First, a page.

September 22, 2011
At a meeting of the Massachusetts Commission on Indian affairs today, the commission voted to request the state legislature modify the present casino legislation. The Commission requested that the legislation allow state recognized tribes the same rights as federally recognized tribe in the Casino Bill. The proposed Gaming Bill allows only federally recognized tribes to negotiate in southeastern Massachusetts for a casino, effectively granting the rights only to the Mashpee Tribe.
Calling any action by Massachusetts to grant rights to only one tribe as unfair to the majority of the Indian Natives and Tribes in the Commonwealth, the Commission on Indian Affairs voted to send a letter to the legislature asking that the carve-out provision also apply to state recognized tribes. The matter was brought out in the meeting by the other tribes, and was supported by Commissioners Dr. Bert Waters and Janice Falcone.
The proposed legislation currently allows a federally recognized tribe time to obtain land and negotiate with the Commonwealth. The only federally recognized tribe that appears to have such rights is the Mashpee Tribe. The Mashpees have for many years attempted to shop for land for a casino, but they have been continuously challenged that all locations outside of Cape Cod are not their territorial lands.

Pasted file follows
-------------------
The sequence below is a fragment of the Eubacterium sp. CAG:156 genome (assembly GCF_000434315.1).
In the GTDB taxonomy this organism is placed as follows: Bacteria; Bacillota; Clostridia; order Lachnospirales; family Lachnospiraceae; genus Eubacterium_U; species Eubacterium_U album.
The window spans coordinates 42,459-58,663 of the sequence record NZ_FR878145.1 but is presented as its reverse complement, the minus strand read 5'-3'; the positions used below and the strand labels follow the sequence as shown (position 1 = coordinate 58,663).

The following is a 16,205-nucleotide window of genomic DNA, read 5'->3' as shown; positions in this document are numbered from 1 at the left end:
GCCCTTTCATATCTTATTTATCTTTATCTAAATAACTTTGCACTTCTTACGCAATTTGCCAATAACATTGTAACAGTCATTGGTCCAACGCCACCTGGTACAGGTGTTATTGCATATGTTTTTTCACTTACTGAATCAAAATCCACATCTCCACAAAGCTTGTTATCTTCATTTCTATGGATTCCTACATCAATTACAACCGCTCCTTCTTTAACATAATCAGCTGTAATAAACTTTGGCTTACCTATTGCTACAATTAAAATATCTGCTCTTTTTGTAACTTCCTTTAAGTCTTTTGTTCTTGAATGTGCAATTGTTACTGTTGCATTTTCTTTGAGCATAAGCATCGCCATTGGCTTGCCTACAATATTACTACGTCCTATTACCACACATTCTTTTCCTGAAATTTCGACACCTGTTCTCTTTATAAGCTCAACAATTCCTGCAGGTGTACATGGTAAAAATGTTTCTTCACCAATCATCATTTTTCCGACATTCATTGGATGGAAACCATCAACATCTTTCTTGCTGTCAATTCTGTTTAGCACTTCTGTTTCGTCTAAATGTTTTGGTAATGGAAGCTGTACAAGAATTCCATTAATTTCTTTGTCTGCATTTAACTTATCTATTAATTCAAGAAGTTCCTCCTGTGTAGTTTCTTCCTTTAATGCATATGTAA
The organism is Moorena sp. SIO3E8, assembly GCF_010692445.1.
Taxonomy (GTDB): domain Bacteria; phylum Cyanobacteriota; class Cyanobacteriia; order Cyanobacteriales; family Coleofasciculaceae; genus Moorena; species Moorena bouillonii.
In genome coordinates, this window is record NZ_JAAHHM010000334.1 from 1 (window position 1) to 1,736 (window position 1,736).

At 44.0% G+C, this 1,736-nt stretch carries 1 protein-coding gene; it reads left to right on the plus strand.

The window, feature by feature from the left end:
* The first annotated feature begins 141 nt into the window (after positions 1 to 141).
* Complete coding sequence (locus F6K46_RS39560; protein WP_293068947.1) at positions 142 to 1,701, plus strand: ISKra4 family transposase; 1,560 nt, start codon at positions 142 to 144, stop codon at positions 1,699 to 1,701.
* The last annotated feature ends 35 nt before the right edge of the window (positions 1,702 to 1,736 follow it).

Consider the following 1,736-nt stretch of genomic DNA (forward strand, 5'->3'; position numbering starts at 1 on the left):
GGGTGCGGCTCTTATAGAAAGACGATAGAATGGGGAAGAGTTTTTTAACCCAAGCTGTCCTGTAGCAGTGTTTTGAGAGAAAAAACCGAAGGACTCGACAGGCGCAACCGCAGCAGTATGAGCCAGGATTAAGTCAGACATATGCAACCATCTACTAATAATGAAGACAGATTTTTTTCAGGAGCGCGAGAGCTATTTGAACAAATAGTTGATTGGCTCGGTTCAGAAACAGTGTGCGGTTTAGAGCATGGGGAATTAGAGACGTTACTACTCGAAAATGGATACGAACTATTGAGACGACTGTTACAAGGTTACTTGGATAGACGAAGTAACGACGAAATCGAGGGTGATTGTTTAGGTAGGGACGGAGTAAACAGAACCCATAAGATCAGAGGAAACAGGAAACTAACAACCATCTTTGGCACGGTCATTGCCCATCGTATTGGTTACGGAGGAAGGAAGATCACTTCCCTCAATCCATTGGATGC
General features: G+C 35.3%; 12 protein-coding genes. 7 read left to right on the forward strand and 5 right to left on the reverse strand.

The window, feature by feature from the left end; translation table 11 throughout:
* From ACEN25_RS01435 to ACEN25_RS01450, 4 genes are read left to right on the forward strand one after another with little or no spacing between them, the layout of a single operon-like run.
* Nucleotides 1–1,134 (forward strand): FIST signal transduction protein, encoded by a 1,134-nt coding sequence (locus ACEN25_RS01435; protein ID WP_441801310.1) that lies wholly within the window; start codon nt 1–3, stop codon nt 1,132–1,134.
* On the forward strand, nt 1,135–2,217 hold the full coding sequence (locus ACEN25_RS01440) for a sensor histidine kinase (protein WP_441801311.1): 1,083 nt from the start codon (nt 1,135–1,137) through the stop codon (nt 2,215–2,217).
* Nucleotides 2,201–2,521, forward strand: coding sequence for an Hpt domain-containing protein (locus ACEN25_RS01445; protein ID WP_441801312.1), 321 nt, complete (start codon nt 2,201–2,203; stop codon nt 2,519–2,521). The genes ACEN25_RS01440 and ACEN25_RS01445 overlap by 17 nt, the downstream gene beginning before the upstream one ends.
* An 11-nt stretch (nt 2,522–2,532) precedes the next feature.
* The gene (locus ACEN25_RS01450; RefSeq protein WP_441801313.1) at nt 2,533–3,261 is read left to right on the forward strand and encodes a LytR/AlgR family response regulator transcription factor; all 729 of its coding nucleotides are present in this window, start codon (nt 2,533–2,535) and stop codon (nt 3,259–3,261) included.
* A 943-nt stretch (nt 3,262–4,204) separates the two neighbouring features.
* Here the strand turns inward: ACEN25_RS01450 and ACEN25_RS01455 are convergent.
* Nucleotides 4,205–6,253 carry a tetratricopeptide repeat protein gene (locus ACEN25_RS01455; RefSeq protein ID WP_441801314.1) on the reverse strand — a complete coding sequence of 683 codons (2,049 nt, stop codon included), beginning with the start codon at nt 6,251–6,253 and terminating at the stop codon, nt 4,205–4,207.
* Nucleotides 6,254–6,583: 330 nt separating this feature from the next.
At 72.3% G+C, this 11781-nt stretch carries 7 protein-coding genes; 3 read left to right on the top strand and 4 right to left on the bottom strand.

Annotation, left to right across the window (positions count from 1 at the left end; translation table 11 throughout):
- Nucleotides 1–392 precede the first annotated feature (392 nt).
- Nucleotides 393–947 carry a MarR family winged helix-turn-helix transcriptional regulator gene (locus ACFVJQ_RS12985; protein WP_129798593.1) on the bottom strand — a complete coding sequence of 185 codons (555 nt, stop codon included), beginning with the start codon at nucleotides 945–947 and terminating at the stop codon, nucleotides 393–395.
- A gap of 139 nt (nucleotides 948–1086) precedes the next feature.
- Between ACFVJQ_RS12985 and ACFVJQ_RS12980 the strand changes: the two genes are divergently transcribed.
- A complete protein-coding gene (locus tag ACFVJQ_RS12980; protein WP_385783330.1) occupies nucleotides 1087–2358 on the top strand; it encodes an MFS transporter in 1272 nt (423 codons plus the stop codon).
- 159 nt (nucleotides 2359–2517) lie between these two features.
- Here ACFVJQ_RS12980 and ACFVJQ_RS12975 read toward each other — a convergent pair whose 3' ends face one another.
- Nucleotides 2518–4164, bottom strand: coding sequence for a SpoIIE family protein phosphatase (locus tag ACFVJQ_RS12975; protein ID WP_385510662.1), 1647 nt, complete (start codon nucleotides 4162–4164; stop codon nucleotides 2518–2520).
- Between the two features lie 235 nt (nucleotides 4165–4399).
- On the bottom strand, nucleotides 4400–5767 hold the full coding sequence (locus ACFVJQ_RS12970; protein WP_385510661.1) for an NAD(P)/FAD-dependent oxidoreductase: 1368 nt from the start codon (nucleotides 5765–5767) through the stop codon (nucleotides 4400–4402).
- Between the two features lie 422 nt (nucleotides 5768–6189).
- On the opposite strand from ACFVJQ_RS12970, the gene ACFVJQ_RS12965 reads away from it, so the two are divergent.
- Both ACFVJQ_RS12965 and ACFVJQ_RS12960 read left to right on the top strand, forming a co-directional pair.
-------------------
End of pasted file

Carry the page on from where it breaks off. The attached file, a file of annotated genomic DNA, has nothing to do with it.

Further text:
The Commission meeting was attended by members of the Affiliated Tribes which include the Seaconckes, Pokanokets, Pocassets, and Chappaquidicks. The Affiliated Tribes challenged the Commission on Indian Affairs to act in a manner that benefits all tribes in the Commonwealth. They claimed that the Commission, which is dominated by the Mashpee Tribe, only looks out for the Mashpee interests.
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